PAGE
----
Businesses increasingly rely on the tools of technology. Computerized and automated processes are common and valuable contributors to all kinds of commercial operations.
Developments in hardware, software and other types of equipment boost productivity. So do innovations in processes and procedures.
Along with these increases in efficiency come concerns about single points of failure (SPOF) – the reality that one problem in a small but important area can potentially bring down an entire system.
Building redundant options into organizations’ operations is one of the best ways to protect critical systems and processes from a SPOF. That means providing alternate routes for electronic data to travel or be stored. For example, having backup equipment or power sources readily available. There are a lot of possibilities.
In some cases, building redundancies into systems might seem unnecessary or even wasteful, but the value of preparedness becomes evident quickly when unexpected problems arise and slow or stop business.
In addition to equipment and processes, duplication can protect one of most organizations’ most valuable and irreplaceable assets: time.
Concerns about SPOF extends to people, too, and the specialized knowledge and skills that some employees acquire in performing their jobs. In some companies, the absence of one key employee can bottleneck or even stop an important business operation. The importance of people backing up each other sometimes gets lost.
“Absolutely,” said Chad Pew, manager of IT for SDN Communications in Sioux Falls. “The human angle is definitely overlooked.”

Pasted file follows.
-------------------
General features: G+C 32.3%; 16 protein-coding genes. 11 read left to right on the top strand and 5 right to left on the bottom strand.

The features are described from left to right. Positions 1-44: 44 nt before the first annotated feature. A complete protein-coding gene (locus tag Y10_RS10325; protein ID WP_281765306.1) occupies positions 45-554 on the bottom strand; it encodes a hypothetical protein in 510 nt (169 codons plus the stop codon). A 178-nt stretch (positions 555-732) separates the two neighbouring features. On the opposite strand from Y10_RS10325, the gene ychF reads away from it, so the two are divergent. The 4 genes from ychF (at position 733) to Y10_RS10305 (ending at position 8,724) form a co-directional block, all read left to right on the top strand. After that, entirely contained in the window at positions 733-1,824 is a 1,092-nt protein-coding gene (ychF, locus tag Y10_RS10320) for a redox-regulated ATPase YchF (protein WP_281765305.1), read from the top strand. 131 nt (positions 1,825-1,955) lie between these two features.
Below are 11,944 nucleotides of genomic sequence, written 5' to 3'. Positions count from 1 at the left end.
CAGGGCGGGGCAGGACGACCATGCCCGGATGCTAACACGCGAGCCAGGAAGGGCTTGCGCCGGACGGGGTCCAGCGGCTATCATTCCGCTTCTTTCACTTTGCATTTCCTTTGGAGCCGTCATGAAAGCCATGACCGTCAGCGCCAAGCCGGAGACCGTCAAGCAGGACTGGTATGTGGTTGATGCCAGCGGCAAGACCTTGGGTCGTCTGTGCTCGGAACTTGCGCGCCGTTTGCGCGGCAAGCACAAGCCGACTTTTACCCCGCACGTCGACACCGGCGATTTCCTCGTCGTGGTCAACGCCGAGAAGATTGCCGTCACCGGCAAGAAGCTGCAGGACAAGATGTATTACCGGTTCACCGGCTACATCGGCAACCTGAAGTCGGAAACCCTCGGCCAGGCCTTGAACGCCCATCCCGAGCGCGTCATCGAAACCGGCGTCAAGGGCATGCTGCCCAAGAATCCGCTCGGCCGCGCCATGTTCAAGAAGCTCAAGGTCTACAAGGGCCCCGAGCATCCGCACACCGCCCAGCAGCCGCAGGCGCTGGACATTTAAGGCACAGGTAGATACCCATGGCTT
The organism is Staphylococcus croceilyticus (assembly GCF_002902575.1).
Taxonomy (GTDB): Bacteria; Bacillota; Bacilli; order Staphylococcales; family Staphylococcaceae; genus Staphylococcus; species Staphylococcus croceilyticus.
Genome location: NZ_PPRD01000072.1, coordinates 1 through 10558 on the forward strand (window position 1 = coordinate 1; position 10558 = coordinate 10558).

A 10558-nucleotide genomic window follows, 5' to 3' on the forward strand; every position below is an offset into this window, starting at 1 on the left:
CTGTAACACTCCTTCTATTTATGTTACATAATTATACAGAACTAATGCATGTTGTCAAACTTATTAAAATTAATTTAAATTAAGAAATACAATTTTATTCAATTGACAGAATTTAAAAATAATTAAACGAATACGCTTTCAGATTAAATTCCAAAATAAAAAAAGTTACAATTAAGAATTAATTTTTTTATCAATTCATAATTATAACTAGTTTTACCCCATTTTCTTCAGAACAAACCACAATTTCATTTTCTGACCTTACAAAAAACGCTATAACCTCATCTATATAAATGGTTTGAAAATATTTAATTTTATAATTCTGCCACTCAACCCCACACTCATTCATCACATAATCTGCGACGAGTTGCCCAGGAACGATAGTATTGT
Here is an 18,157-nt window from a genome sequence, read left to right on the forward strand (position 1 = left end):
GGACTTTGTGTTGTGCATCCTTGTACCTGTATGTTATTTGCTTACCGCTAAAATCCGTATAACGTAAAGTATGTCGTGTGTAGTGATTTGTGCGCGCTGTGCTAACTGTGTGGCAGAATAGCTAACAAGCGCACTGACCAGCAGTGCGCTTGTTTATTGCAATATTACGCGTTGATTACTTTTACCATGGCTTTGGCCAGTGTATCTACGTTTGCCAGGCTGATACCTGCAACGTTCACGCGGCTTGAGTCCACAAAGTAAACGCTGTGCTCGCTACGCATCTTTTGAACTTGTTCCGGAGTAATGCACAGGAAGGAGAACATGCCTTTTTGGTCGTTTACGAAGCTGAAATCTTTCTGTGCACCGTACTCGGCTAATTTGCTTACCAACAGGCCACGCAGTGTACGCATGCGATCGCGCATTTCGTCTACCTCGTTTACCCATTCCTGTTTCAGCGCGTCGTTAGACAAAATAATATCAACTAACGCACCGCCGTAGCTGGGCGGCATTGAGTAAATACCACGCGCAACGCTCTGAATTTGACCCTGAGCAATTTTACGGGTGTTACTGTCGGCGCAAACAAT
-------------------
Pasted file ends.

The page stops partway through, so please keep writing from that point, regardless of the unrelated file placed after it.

Specialized knowledge is a resource that should be backed up, too, he said.
Amy Preator, director of human resources at SDN, agrees that SPOF is a significant issue in managing people and in keeping business procedures operating smoothly.
At SDN, efforts are made to teach employees the skills and responsibilities of another position or department at the company.
“We try to do cross-training and shadowing to make sure that we’re not single-threaded,” she said.
SPOF has become a big topic in the business world, and interest in the subject appears to be growing. It’s a topic related to corporate planning for business continuity and disaster recovery. Forces ranging from data breaches to natural disasters fuel interest in business continuity.
SPOF is also an extremely broad subject.
“There are so many angles. Each business may look at it a little differently,” Pew said.
In some industries, concerns about SPOF can relate to entire buildings. What would happen, for example, if a fire or tornado crippled a business function? That’s a risk that some companies must minimize. SDN is among them.
To back up critical networking operations and protect stored data, SDN has two data centers that are several miles apart. However, they can be used interchangeably. The buildings are served by dual power feeds and have other redundant features.
Every company needs to access its critical systems and then figure out how to protect themselves from unexpected failures at important points of operation, Pew suggests.
He advises people in his work area to document important procedures and explain them in ways that the directions could be followed by someone else.
In order to be effective, plans to back up facilities, processes and people can’t just be drafted and stored. They have to be tested occasionally and updated whenever necessary.
Eliminating every potential point of failure in a business operation isn’t likely. But with good management, vulnerabilities can be significantly reduced.
SDN Communications is a regional leader in providing broadband connectivity and cybersecurity services to businesses in communities such as Sioux Falls, Rapid City, Worthington, and the surrounding areas.